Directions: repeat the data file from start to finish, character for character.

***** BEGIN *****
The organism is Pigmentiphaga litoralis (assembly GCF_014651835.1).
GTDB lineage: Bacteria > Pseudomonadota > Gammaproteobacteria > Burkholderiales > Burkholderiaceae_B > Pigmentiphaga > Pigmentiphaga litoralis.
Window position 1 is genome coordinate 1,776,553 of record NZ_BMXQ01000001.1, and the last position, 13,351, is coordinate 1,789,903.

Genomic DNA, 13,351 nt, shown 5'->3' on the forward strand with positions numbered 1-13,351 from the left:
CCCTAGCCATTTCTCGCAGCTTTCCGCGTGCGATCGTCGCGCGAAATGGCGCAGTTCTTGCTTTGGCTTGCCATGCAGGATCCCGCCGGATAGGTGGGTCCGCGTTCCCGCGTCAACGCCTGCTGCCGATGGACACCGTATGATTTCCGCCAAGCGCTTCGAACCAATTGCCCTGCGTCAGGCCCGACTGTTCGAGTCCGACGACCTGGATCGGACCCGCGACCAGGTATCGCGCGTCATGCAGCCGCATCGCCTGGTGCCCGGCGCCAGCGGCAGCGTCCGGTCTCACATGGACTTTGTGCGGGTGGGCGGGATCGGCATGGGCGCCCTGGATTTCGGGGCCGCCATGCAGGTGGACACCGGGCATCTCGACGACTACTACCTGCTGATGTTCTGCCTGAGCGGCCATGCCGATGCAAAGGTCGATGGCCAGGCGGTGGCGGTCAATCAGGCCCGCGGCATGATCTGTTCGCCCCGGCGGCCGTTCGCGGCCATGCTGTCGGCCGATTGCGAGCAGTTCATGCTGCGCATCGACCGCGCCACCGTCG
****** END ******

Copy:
The organism is Pigmentiphaga litoralis (assembly GCF_014651835.1).
GTDB lineage: Bacteria > Pseudomonadota > Gammaproteobacteria > Burkholderiales > Burkholderiaceae_B > Pigmentiphaga > Pigmentiphaga litoralis.
Window position 1 is genome coordinate 1,776,553 of record NZ_BMXQ01000001.1, and the last position, 13,351, is coordinate 1,789,903.

Genomic DNA, 13,351 nt, shown 5'->3' on the forward strand with positions numbered 1-13,351 from the left:
CCCTAGCCATTTCTCGCAGCTTTCCGCGTGCGATCGTCGCGCGAAATGGCGCAGTTCTTGCTTTGGCTTGCCATGCAGGATCCCGCCGGATAGGTGGGTCCGCGTTCCCGCGTCAACGCCTGCTGCCGATGGACACCGTATGATTTCCGCCAAGCGCTTCGAACCAATTGCCCTGCGTCAGGCCCGACTGTTCGAGTCCGACGACCTGGATCGGACCCGCGACCAGGTATCGCGCGTCATGCAGCCGCATCGCCTGGTGCCCGGCGCCAGCGGCAGCGTCCGGTCTCACATGGACTTTGTGCGGGTGGGCGGGATCGGCATGGGCGCCCTGGATTTCGGGGCCGCCATGCAGGTGGACACCGGGCATCTCGACGACTACTACCTGCTGATGTTCTGCCTGAGCGGCCATGCCGATGCAAAGGTCGATGGCCAGGCGGTGGCGGTCAATCAGGCCCGCGGCATGATCTGTTCGCCCCGGCGGCCGTTCGCGGCCATGCTGTCGGCCGATTGCGAGCAGTTCATGCTGCGCATCGACCGCGCCACCGTCG